Acquitted Central State President Blasts Ohio Officials for Legal Tangle
Fisher, Mark, Black Issues in Higher Education
Triumphant following his complete vindication by a jury, Dr. Arthur E. Thomas lashed out late last month at Ohio officials who had tried to force him to repay a portion of a $325,000 severance agreement he received when he resigned as president of Central State University in 1995.
Thomas claims the civil lawsuit filed by state officials seeking repayment of more than $125,000 was a racially motivated attempt to find a scapegoat after several investigations found no evidence of criminal wrongdoing at Central State during the mid- 1990s.
An all-White, eight-member jury deliberated for four hours over two days before reaching its verdict in favor of Thomas. The Ohio Attorney General's office, representing Central State, had sued Thomas in Greene County Common Pleas Court after state auditors concluded a portion of Thomas' severance pay was improper. Auditors also accused Thomas of not properly documenting travel and telephone costs and of improperly removing certain artwork from the president's residence that belonged to the university. Jurors rejected all of the state's claims.
"Central State University was used as a vehicle so that the state could try to get me," Thomas says. He adds that Ohio is "a state that punishes you when you call it a racist," and goes on to say the state "is more racist today than Mississippi was in the 1940s."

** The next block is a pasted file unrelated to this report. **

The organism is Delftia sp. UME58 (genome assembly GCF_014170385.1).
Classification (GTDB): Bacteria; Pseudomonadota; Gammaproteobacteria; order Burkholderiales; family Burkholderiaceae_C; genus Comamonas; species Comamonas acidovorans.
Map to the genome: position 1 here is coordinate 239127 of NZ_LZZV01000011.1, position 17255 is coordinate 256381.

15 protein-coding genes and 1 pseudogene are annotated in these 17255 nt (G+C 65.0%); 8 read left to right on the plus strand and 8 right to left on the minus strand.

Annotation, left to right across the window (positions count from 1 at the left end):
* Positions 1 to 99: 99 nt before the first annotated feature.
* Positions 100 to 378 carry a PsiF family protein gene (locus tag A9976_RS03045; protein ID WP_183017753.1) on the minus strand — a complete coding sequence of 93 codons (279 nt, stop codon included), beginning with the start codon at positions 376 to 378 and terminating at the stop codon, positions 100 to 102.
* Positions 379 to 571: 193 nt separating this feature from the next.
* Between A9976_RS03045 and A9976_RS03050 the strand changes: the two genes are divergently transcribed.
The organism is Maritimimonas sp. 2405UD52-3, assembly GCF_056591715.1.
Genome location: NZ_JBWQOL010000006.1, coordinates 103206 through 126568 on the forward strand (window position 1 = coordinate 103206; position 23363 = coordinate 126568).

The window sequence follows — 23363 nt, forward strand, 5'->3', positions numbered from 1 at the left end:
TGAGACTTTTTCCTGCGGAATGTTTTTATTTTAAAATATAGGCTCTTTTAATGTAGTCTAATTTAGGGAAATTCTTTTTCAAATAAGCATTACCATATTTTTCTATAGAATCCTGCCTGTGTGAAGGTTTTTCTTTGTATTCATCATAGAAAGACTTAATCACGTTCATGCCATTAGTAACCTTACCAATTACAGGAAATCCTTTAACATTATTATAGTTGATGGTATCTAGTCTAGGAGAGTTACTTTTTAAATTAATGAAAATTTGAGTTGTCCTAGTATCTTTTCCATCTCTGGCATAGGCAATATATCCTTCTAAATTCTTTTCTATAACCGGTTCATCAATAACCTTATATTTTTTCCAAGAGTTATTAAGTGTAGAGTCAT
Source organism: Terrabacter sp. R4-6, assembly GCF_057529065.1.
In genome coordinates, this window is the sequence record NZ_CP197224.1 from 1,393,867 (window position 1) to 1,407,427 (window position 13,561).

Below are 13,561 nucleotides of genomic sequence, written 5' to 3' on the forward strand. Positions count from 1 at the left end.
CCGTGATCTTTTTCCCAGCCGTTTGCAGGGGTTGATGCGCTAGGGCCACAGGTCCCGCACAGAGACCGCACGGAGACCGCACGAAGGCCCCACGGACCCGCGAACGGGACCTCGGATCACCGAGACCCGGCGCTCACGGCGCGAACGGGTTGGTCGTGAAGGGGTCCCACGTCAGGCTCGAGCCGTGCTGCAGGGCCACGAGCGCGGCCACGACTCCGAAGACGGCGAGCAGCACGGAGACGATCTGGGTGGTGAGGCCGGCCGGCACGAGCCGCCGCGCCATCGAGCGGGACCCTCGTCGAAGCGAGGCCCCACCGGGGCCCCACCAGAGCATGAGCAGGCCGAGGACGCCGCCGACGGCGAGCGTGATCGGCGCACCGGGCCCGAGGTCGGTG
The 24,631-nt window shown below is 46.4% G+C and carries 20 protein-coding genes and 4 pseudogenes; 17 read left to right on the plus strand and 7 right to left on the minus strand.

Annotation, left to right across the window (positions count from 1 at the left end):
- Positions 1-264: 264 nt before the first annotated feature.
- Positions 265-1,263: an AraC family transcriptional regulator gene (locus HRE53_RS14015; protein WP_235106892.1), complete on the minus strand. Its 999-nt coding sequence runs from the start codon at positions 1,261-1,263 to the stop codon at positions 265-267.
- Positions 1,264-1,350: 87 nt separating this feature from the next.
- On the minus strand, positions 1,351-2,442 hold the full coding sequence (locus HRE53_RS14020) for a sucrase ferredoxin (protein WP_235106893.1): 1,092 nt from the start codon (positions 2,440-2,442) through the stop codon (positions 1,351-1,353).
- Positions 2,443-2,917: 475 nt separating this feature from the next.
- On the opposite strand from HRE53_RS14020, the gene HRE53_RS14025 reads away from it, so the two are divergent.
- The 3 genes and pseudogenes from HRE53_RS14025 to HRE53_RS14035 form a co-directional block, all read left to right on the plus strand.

Thomas's attorney, Larry James of Columbus, says the case was pursued by a state attorney general's office, former Gov. George Voinovich and other state officials "who hated Dr. Thomas so much they couldn't let it go."
But Jonathan Hollingsworth, a Dayton attorney hired by the Ohio Attorney General's office to handle the Thomas case and similar Central State matters, says neither race nor personal grudges had anything to do with the lawsuit or the trial.
"This is a case of trying to recover state money that was improperly expended. It is not about Dr. Thomas' personality, and it is certainly not about Dr. Thomas being used as a scapegoat," Hollingsworth says. "The only person who appears to believe that race was an issue is Dr. Thomas."
Thomas, James and Hollingsworth are African Americans.
Karen Jackson, a member of the all-White jury, says race was not a factor in deliberations. Jackson, a school bus driver, says jurors concluded state attorneys didn't prove their case.
"There's no question about it -- he did nothing wrong," Jackson says of Thomas. "Nobody (on the jury) questioned his character."
Six of the eight jurors -- the minimum needed to reach a verdict in a civil trial in common pleas court in Ohio -- concluded that Central State's board of trustees did have the authority to award $125,000 in accumulated vacation and sick leave to the departing president as part of the severance package Thomas and the board negotiated in 1995. Jackson says that issue prompted the most discussion among jurors, whom she said were split four-to-four on the issue when deliberations broke for the day.
Jackson says jurors had an easier time concluding Thomas should not have to repay the university for travel and telephone reimbursements that state auditors claimed were not properly documented and for a tapestry that auditors suggested Thomas improperly took with him when he departed the university's president's home. Thomas testified that he did not have the tapestry and could not recall what it looked like.
The state's star witness was Daniel Schultz, the second-in-command in the Ohio Auditor's Office. He testified that Thomas should have to repay $841 in expenses incurred in 1994 when Thomas was invited by the National Association for Equal Opportunity to testify in Oxford, Miss. …